Gateway to Hollywood

    Dorothy Dandridge on the Gateway to Hollywood Statue
    ••• Dorothy Dandridge on the Gateway to Hollywood Statue. Floyd B. Bariscale/Flickr/Creative Commons

    Hollywood Blvd at La Brea

    This structure was built to honor Hollywood's multi-ethnic leading ladies and created by director and production designer Catherine Hardwicke. The four silver statues supporting the structure represent Mae West, Dorothy Dandridge, Anna Mae Wong and Dolores Del Rio

    You're now at La Brea Blvd. Turn around and walk back toward Highland Avenue, on the same side of the street as the Hollywood Roosevelt.

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  • 09 of 17

    Hollywood Roosevelt Hotel

    Hollywood Boulevard's Hollywood Roosevelt Hotel
    ••• Hollywood Boulevard's Hollywood Roosevelt Hotel. Betsy Malloy Photography

    7000 Hollywood Blvd

    This hotel is the place of Hollywood legends, from the time it opened in 1927 and hosted the first-ever Academy Awards ceremony in 1929. It's diagonally across the street from the Chinese Theater.

    The list of early twentieth-century A-listers who have stayed here is almost endless, and some people say Montgomery Clift and Marilyn Monroe haunt the halls. Unfortunately, an insensitive "renovation" much of its 1920s charm, leaving little to see inside. If you're brazen enough, march through the lobby, following the signs toward the swimming pool, which features a design by artist David Hockney.

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  • 10 of 17

    El Capitan Theater

    The marquee gives a hint of what it's like inside.
    ••• Marquee at the El Capitan. Thomas Hawk/Flickr

    6838 Hollywood Blvd

    Just before you get to Highland Avenue at 6838 Hollywood Boulevard is the El Capitan Theater and the Disney Soda Fountain next door. Both are owned by Disney, and the theatre shows first runs of their newest films.

    The El Capitan has a lovely, restored box office and interior, and they go beyond the usual previews-and-main-film to add a lively pre-show. However, prices are very high compared to other movie houses in the area.

    More About the El Capitan

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  • 11 of 17

    Hollywood Museum

    Window display of Hollywood History Museum in old Max Factor building.
    ••• Hollywood History Museum. Richard Cummins / Getty Images

    1660 N. Highland Ave

    The pink-colored, art deco-styled building just off Hollywood Boulevard was once the headquarters of cosmetics company Max Factor. Today, it's the Hollywood Museum, and they claim to have the world's most extensive collection of Hollywood memorabilia.

    To get there, cross Highland and turn right onto it.

    The ground floor exhibits at the Hollywood Museum pay tribute to legendary makeup artist Max Factor, with many original displays from their studio. Above that are two more floors of exhibits that feature costumes and other memorabilia from Hollywood films. And there's more in the basement, which is where they keep the creepy and scary stuff.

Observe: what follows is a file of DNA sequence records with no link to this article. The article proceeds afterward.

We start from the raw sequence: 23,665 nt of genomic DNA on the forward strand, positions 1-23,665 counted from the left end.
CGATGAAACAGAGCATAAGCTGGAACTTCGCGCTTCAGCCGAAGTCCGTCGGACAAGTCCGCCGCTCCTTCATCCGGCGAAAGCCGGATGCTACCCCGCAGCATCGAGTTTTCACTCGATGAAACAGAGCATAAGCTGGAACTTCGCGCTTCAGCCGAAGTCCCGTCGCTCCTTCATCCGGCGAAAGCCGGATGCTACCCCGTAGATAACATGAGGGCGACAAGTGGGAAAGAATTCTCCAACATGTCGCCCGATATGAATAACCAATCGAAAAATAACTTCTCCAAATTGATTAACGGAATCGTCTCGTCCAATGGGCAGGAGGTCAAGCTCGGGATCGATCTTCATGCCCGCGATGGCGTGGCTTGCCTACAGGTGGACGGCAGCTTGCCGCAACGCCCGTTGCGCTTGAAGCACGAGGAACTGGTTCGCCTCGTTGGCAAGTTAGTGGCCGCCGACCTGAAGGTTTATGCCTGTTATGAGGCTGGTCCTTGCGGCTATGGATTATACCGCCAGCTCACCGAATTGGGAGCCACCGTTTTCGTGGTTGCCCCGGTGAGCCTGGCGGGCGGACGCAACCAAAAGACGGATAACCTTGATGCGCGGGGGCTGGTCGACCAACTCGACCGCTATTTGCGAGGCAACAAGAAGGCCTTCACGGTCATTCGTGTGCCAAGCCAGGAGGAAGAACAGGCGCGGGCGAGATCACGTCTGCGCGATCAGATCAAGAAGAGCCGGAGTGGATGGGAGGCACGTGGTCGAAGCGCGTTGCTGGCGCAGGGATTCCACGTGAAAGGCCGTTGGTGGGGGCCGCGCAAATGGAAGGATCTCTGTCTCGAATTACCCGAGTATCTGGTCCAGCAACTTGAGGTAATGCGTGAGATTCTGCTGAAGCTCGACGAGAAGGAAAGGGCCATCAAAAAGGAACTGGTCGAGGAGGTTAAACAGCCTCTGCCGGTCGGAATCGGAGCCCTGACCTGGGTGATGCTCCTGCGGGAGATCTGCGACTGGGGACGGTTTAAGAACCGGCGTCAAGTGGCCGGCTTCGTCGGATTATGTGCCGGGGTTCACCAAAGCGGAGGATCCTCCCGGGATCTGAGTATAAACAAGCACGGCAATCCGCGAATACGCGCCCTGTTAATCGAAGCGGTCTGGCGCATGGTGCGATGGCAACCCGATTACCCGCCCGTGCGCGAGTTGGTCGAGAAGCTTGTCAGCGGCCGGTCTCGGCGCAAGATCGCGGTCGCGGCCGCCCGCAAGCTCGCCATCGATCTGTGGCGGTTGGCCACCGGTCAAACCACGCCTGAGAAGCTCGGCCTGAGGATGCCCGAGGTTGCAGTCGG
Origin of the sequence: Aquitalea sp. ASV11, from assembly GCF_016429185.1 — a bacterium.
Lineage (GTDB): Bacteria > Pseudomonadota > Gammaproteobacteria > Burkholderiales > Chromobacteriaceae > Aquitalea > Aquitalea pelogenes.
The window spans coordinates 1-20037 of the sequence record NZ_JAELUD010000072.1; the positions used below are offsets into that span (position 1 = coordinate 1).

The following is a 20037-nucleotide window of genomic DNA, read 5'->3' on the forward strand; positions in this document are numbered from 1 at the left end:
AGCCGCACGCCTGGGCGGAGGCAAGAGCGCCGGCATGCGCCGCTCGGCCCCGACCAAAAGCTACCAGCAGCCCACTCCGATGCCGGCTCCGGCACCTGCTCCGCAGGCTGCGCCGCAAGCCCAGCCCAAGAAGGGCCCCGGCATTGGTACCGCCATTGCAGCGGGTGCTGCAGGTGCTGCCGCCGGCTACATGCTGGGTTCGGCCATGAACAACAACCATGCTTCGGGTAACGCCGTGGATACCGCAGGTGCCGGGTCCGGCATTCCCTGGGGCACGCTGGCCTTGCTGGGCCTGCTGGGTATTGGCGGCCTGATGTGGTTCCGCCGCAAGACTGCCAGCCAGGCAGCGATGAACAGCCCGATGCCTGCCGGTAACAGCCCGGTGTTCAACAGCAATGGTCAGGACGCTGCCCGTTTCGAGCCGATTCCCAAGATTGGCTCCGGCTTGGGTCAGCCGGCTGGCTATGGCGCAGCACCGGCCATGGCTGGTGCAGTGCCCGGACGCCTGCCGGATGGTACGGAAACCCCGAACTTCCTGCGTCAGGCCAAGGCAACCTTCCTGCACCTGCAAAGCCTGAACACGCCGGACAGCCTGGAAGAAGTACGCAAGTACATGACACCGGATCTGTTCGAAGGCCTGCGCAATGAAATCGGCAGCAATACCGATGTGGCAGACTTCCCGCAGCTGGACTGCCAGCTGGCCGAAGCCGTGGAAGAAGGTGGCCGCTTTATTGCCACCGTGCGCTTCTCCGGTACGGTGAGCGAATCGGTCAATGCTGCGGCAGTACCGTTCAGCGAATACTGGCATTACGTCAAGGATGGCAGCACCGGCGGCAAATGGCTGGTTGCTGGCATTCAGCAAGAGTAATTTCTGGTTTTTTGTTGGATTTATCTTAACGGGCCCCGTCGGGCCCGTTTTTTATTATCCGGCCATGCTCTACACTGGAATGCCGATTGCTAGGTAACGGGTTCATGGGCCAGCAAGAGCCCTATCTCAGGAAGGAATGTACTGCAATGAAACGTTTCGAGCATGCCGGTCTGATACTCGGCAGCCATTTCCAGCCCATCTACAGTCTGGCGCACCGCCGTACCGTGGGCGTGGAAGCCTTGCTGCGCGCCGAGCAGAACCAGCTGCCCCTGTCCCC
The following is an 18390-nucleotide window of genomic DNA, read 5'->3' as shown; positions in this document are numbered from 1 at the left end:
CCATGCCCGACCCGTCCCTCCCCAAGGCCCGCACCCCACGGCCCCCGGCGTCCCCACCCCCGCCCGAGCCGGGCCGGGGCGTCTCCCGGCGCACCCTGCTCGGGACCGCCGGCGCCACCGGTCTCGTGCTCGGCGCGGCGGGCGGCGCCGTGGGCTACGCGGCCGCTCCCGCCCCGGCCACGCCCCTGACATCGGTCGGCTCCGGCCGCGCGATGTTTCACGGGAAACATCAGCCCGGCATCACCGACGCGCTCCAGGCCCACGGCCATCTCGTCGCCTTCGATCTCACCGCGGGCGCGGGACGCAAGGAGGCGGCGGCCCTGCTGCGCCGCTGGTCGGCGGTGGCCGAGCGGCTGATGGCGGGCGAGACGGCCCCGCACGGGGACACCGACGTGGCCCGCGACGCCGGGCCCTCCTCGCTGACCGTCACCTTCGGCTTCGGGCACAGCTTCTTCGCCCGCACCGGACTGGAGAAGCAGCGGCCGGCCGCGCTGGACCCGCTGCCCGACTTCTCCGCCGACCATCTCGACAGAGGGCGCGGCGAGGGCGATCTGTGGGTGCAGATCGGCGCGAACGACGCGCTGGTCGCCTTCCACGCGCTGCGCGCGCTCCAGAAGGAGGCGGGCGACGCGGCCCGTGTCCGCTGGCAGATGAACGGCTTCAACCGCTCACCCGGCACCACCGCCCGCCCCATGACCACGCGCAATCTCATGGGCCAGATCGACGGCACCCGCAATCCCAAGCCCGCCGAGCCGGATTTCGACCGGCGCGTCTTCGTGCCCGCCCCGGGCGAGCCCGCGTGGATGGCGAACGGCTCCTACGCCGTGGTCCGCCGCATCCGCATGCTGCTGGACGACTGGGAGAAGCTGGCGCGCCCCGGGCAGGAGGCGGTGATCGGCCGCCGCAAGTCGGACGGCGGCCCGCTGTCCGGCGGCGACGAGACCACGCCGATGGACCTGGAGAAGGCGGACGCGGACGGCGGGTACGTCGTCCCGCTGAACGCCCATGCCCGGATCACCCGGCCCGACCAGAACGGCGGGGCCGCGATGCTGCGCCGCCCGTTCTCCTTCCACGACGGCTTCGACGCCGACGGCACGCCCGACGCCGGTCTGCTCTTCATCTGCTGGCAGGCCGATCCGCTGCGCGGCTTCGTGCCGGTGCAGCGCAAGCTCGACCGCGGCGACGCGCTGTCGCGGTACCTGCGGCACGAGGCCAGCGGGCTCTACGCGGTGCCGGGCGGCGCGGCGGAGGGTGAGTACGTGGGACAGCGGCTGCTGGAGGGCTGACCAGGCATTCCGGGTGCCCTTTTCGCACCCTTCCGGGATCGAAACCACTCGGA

Besides all that, the Hollywood Museum also puts on periodic special exhibits dedicated to famous stars. In recent years, that has included Marilyn Monroe and a celebration of Lucille Ball's 100th birthday.

    The Hollywood Museum may not be the best place for youngsters — much of the emphasis is on the Hollywood of...MORE yesteryear. And you'll have to pay to bring the kids in, even if they're bored the whole time.

    There are restrictions on photography, so don't be disappointed by that.

    A little further down Highland on the right is Hollywood High School.

    Return to Hollywood Boulevard and turn right at Ripley's.

    Hollywood Museum website

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  • 12 of 17

    Ripley's Believe it or Not

    Ripley's Believe it or Not! Odditorium
    ••• Ripley's Believe it or Not! Odditorium. Michele Schaffer/Flickr/Creative Commons

    6780 Hollywood Blvd.

    This attraction is beginning to feel a little out of place in the "new" Hollywood, but many people still seem to enjoy its collection of over 300 oddities.

    It's just past Highland Avenue and hard to miss because there's a dinosaur on the roof.  

    Ripley's website

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  • 13 of 17

    Guinness Museum

    Biggest, smallest, oldest. They've got 'em all.
    ••• Guinness Museum. Betsy Malloy Photography

    6764 Hollywood Blvd.

    This museum is where the world-famed book comes to life, full of all kinds of extremes from the smallest apple to the biggest man.

    Guinness Museum website

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  • 14 of 17

    Egyptian Theatre

    Find out why this sister to the Chinese Theatre is a good tourist stop.
    ••• Egyptian Theatre and American Cinematheque. Truus, Bob & Jan/flickr/Creative commons

    6712 Hollywood Blvd.

    The Egyptian Theatre offers public tours and screens a 55-minute film called Forever Hollywood, specially produced by them to celebrate Hollywood history and the best film we've ever seen about Hollywood history. Spend an hour watching it, and you'll understand why you wanted to come here and why it isn't what you expected.